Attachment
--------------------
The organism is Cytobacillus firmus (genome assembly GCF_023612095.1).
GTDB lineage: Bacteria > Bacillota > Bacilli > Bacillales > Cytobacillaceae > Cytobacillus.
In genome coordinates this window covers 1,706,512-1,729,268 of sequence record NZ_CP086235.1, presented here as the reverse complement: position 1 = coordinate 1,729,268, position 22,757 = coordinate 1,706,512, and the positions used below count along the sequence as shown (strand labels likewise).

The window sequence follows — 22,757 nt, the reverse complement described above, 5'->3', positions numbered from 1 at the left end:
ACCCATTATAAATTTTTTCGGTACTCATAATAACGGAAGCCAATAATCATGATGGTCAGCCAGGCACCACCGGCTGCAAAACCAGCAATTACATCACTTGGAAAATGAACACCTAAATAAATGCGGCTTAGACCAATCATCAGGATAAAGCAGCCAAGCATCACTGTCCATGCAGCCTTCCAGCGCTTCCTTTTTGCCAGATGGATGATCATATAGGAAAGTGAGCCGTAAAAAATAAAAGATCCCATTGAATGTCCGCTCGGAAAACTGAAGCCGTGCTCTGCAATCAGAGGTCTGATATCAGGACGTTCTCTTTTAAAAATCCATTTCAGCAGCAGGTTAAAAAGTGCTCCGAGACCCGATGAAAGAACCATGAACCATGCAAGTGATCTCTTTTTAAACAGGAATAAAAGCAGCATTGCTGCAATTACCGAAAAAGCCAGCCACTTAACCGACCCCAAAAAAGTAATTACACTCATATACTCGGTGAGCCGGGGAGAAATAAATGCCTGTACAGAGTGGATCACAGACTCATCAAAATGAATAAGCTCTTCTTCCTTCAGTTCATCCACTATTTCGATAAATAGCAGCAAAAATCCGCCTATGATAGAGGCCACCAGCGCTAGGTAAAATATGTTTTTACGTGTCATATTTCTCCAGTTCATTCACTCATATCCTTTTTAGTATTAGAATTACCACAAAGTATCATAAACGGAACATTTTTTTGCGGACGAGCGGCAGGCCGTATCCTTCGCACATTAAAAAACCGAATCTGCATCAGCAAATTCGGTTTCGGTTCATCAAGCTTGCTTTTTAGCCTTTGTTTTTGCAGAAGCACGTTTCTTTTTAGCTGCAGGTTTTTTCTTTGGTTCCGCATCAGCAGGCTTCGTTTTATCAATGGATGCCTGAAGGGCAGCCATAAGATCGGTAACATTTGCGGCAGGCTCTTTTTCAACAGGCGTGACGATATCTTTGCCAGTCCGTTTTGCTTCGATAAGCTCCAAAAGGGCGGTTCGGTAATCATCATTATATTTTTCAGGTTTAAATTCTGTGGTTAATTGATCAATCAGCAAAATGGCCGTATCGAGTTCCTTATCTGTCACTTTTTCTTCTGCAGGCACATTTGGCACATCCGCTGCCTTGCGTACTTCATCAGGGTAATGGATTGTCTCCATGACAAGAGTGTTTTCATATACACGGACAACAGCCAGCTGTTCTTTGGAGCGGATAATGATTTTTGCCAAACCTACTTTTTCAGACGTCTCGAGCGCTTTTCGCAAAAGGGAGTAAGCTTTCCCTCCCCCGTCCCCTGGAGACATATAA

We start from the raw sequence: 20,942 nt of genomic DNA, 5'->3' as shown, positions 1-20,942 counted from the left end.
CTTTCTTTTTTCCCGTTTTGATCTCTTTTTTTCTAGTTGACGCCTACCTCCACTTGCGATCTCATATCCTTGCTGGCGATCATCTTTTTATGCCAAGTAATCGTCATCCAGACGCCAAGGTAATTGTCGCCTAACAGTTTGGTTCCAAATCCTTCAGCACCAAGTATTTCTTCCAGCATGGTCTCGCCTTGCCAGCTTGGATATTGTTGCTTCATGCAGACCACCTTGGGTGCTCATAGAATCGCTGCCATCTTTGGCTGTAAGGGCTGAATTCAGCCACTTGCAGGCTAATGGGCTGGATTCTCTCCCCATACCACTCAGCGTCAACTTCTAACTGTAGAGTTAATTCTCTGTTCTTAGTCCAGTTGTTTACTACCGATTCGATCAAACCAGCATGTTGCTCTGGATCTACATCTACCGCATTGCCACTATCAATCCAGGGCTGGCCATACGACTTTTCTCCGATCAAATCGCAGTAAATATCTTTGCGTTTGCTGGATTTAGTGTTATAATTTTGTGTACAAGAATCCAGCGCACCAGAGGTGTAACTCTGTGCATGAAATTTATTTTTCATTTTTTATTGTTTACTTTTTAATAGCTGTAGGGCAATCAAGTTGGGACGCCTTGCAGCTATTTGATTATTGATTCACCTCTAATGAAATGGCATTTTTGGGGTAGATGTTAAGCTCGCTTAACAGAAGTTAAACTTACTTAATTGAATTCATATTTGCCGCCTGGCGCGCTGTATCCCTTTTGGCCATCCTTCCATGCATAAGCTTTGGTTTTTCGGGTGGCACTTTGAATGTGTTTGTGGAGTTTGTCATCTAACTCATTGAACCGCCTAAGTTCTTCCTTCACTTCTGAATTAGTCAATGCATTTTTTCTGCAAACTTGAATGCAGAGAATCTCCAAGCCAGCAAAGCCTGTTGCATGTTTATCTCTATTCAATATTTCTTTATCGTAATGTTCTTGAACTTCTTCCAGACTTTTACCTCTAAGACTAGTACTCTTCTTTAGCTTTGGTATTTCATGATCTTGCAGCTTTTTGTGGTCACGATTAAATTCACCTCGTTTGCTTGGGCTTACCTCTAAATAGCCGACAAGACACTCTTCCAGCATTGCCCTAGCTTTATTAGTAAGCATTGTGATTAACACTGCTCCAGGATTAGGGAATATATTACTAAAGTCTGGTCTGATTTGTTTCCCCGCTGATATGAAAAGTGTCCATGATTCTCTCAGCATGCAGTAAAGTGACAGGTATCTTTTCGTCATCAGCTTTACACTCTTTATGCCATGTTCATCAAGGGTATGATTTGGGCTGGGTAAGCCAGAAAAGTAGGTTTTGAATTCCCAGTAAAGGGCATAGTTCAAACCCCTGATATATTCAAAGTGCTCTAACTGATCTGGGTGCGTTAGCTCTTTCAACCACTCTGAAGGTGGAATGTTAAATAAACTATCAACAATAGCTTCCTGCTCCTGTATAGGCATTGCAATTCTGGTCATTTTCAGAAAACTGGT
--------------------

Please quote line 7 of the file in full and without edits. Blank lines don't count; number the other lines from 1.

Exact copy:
CTTTCTTTTTTCCCGTTTTGATCTCTTTTTTTCTAGTTGACGCCTACCTCCACTTGCGATCTCATATCCTTGCTGGCGATCATCTTTTTATGCCAAGTAATCGTCATCCAGACGCCAAGGTAATTGTCGCCTAACAGTTTGGTTCCAAATCCTTCAGCACCAAGTATTTCTTCCAGCATGGTCTCGCCTTGCCAGCTTGGATATTGTTGCTTCATGCAGACCACCTTGGGTGCTCATAGAATCGCTGCCATCTTTGGCTGTAAGGGCTGAATTCAGCCACTTGCAGGCTAATGGGCTGGATTCTCTCCCCATACCACTCAGCGTCAACTTCTAACTGTAGAGTTAATTCTCTGTTCTTAGTCCAGTTGTTTACTACCGATTCGATCAAACCAGCATGTTGCTCTGGATCTACATCTACCGCATTGCCACTATCAATCCAGGGCTGGCCATACGACTTTTCTCCGATCAAATCGCAGTAAATATCTTTGCGTTTGCTGGATTTAGTGTTATAATTTTGTGTACAAGAATCCAGCGCACCAGAGGTGTAACTCTGTGCATGAAATTTATTTTTCATTTTTTATTGTTTACTTTTTAATAGCTGTAGGGCAATCAAGTTGGGACGCCTTGCAGCTATTTGATTATTGATTCACCTCTAATGAAATGGCATTTTTGGGGTAGATGTTAAGCTCGCTTAACAGAAGTTAAACTTACTTAATTGAATTCATATTTGCCGCCTGGCGCGCTGTATCCCTTTTGGCCATCCTTCCATGCATAAGCTTTGGTTTTTCGGGTGGCACTTTGAATGTGTTTGTGGAGTTTGTCATCTAACTCATTGAACCGCCTAAGTTCTTCCTTCACTTCTGAATTAGTCAATGCATTTTTTCTGCAAACTTGAATGCAGAGAATCTCCAAGCCAGCAAAGCCTGTTGCATGTTTATCTCTATTCAATATTTCTTTATCGTAATGTTCTTGAACTTCTTCCAGACTTTTACCTCTAAGACTAGTACTCTTCTTTAGCTTTGGTATTTCATGATCTTGCAGCTTTTTGTGGTCACGATTAAATTCACCTCGTTTGCTTGGGCTTACCTCTAAATAGCCGACAAGACACTCTTCCAGCATTGCCCTAGCTTTATTAGTAAGCATTGTGATTAACACTGCTCCAGGATTAGGGAATATATTACTAAAGTCTGGTCTGATTTGTTTCCCCGCTGATATGAAAAGTGTCCATGATTCTCTCAGCATGCAGTAAAGTGACAGGTATCTTTTCGTCATCAGCTTTACACTCTTTATGCCATGTTCATCAAGGGTATGATTTGGGCTGGGTAAGCCAGAAAAGTAGGTTTTGAATTCCCAGTAAAGGGCATAGTTCAAACCCCTGATATATTCAAAGTGCTCTAACTGATCTGGGTGCGTTAGCTCTTTCAACCACTCTGAAGGTGGAATGTTAAATAAACTATCAACAATAGCTTCCTGCTCCTGTATAGGCATTGCAATTCTGGTCATTTTCAGAAAACTGGT